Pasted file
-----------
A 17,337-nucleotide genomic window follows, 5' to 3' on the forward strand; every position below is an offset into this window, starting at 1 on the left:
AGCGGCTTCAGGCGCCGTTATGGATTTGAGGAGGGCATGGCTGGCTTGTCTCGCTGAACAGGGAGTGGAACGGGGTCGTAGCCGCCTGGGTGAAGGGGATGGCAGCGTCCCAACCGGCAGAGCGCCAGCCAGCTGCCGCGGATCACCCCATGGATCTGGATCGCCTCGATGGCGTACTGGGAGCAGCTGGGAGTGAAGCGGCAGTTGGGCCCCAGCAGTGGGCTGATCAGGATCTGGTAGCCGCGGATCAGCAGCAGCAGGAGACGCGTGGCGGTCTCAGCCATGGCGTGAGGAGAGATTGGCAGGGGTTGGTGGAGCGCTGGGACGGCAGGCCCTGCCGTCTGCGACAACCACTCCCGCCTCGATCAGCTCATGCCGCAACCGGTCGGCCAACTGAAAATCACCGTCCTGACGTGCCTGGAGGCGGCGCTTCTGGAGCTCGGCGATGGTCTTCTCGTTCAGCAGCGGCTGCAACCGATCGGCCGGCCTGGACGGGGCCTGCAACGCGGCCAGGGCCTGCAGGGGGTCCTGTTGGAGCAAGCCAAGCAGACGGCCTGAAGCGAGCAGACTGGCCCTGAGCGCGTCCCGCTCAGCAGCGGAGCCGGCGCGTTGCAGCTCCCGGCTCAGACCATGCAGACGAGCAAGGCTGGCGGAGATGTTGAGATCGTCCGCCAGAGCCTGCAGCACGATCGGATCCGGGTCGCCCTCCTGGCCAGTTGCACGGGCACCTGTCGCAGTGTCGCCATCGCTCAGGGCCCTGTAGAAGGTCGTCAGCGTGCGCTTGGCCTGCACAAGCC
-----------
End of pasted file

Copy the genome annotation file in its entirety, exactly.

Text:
A 17,337-nucleotide genomic window follows, 5' to 3' on the forward strand; every position below is an offset into this window, starting at 1 on the left:
AGCGGCTTCAGGCGCCGTTATGGATTTGAGGAGGGCATGGCTGGCTTGTCTCGCTGAACAGGGAGTGGAACGGGGTCGTAGCCGCCTGGGTGAAGGGGATGGCAGCGTCCCAACCGGCAGAGCGCCAGCCAGCTGCCGCGGATCACCCCATGGATCTGGATCGCCTCGATGGCGTACTGGGAGCAGCTGGGAGTGAAGCGGCAGTTGGGCCCCAGCAGTGGGCTGATCAGGATCTGGTAGCCGCGGATCAGCAGCAGCAGGAGACGCGTGGCGGTCTCAGCCATGGCGTGAGGAGAGATTGGCAGGGGTTGGTGGAGCGCTGGGACGGCAGGCCCTGCCGTCTGCGACAACCACTCCCGCCTCGATCAGCTCATGCCGCAACCGGTCGGCCAACTGAAAATCACCGTCCTGACGTGCCTGGAGGCGGCGCTTCTGGAGCTCGGCGATGGTCTTCTCGTTCAGCAGCGGCTGCAACCGATCGGCCGGCCTGGACGGGGCCTGCAACGCGGCCAGGGCCTGCAGGGGGTCCTGTTGGAGCAAGCCAAGCAGACGGCCTGAAGCGAGCAGACTGGCCCTGAGCGCGTCCCGCTCAGCAGCGGAGCCGGCGCGTTGCAGCTCCCGGCTCAGACCATGCAGACGAGCAAGGCTGGCGGAGATGTTGAGATCGTCCGCCAGAGCCTGCAGCACGATCGGATCCGGGTCGCCCTCCTGGCCAGTTGCACGGGCACCTGTCGCAGTGTCGCCATCGCTCAGGGCCCTGTAGAAGGTCGTCAGCGTGCGCTTGGCCTGCACAAGCC